At the age of twenty-nine he wrote his first great manuscript, a pamphlet entitled "Food For Thinking Christians:" Nearly one and a half millions of them were circulated. It was in connection with the circulation of this writing that Brother Russell conceived the idea of a form of religious service that was destined to revolutionize all former ideas of service and to inaugurate a movement the most stupendous that Christian workers had ever contemplated. This has since been known as the Volunteer movement. Having a message calculated to arouse the zeal of the most earnest members of the churches of various denominations, he hired A. D. T. messengers to hand out a large number of these pamphlets at the doors of hundreds of metropolitan churches on a certain Sunday morning. The people received his message gladly; and many here and there were so stirred by the truths presented that they desired to assist in their circulation and volunteered their services free of cost.
The voluntary distribution of religious literature in tract form grew from these small beginnings until an annual distribution of approximately fifty million free tracts, in thirty languages, was reached and has been maintained now for several years. The upbuilding and management of a distribution so much greater than that of all tract societies and all denominations and religious bodies in the world combined, is another achievement of Pastor Russell which of itself entitles him to enduring remembrance, and sanctions our award of his sixth worlds championship. It provided a way by which the poorest and feeblest Christians might render efficient service, and brought hundreds to their first knowledge of Truth.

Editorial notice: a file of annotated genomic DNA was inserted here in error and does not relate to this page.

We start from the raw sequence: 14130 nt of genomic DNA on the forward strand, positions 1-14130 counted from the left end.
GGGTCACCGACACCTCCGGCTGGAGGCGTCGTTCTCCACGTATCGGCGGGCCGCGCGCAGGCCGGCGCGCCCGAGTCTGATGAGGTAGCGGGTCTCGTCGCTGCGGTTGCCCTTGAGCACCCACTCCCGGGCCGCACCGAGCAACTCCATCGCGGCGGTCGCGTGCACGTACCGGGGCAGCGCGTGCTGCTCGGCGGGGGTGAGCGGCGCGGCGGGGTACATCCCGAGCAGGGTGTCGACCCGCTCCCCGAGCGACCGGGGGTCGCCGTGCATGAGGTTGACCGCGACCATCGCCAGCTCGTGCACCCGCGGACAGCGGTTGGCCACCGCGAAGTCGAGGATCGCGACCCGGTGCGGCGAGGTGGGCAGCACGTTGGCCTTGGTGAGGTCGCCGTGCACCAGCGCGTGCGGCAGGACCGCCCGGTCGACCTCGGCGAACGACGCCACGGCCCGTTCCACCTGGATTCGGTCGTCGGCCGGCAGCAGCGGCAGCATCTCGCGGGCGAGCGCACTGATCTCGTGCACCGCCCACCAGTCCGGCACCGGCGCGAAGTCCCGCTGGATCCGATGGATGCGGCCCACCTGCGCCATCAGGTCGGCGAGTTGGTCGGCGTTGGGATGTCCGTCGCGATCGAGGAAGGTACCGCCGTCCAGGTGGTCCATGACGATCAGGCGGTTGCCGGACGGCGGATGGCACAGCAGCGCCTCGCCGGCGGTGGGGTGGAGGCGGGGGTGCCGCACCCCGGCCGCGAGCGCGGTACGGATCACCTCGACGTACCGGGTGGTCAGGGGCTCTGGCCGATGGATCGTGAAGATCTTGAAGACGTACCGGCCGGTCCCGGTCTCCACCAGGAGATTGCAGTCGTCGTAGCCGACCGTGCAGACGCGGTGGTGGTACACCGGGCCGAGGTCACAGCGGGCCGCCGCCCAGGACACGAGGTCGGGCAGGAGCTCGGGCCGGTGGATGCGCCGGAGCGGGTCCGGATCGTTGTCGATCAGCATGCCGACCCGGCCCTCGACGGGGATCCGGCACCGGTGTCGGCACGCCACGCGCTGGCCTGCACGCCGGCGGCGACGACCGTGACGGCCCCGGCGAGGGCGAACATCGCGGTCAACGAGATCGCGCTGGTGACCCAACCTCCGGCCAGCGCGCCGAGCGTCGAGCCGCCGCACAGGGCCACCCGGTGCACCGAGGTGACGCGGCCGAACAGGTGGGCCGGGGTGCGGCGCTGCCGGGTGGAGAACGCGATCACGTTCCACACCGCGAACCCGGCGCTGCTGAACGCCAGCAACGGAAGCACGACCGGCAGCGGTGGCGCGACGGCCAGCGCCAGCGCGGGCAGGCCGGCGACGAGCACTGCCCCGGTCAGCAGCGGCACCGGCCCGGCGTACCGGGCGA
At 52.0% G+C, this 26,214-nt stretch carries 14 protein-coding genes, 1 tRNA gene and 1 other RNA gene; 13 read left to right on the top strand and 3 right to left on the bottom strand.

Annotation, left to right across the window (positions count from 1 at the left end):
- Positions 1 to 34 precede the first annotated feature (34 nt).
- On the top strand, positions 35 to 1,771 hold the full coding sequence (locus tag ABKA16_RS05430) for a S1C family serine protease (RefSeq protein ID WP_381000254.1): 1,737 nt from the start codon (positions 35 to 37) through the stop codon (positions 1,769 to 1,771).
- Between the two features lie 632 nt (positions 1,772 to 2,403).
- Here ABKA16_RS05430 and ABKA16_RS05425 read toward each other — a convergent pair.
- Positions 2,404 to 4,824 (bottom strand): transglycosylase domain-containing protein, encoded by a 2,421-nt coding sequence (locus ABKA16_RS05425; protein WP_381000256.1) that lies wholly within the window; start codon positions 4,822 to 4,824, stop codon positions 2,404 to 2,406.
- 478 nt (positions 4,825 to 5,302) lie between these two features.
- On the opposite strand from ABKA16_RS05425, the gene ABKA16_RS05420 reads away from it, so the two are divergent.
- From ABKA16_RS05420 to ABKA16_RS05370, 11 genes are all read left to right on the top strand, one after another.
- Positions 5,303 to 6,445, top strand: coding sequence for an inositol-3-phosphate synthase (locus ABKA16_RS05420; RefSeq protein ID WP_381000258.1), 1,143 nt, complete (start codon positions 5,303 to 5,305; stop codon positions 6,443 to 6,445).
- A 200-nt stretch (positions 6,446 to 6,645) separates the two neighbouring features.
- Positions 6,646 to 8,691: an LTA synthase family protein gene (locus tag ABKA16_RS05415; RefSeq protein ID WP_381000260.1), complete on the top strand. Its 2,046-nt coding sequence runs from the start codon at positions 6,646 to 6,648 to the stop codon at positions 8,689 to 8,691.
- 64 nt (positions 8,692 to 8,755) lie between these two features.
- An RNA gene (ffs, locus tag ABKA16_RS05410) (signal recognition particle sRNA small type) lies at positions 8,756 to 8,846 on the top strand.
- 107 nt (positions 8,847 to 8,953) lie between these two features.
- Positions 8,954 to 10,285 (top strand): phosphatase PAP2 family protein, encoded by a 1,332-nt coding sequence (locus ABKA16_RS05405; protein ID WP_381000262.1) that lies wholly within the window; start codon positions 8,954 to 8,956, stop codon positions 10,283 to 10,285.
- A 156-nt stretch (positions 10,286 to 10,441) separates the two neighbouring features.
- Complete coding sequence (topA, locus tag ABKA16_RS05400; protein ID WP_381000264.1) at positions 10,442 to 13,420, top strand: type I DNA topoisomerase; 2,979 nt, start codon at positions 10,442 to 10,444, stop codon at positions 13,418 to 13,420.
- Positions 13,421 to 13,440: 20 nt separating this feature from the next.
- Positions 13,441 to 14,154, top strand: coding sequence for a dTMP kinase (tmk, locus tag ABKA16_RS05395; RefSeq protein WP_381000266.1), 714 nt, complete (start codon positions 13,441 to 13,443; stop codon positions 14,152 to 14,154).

In the same year; and before he was thirty years of age, Pastor Russell wrote what has been in the minds of many of his friends his most remarkable book, the one which has perhaps been used more extensively as a text book for study classes than any other religious work in existence-"Tabernacle Shadows of the Better Sacrifices." In view of the fact that this book was his first, and written so long ago, at so early a time in his life, and before the great unfolding of Bible Truth that has come in the past quarter century, it is nothing less than Providential that he was able to present its truths so accurately that scarcely a word of it has since required revision, and its authority is as great today as ever. Surely he had the aid of the Spirit of God in, working out the problems of the Old Testament types. "A million copies of this book have been sold.
At the age of thirty-two he organized the parent society of all the subsequent stupendous activities; the one to which all other organizations founded by him have been subsidiary: the Watch Tower Bible and Tract Society. As president of this body from its inception to the present, he has been recognized as the responsible director of every Bible Student activity, and every result achieved has been freely credited by his associates to the sagacity of his personal leadership, under Divine direction. The Peoples Pulpit Association of New York and the International Bible Students Association of London, later organized by him to conform to the laws of the respective headquarters, merely performed their part to make the success of the work of the Tower Society.
At the age of thirty-three he put forth the first volume of the famous series of Studies in the Scriptures; at first called Millennial Dawn, and still affectionately known by thousands of Bible Students as "the Dawns." This volume was followed at intervals by others of the series until in 1904 the sixth and last appeared. These volumes, which contain the complete unfolding of the Divine Plan of the Ages, with nearly six thousand Scripture quotations and citations, have had a total sale of nearly ten million copies. No writer in the history of all literature has written books and lived to see them have so great a sale as ten million volumes, except Pastor Russell. In this achievement, again, he has won a worlds championship, the seventh we have awarded him.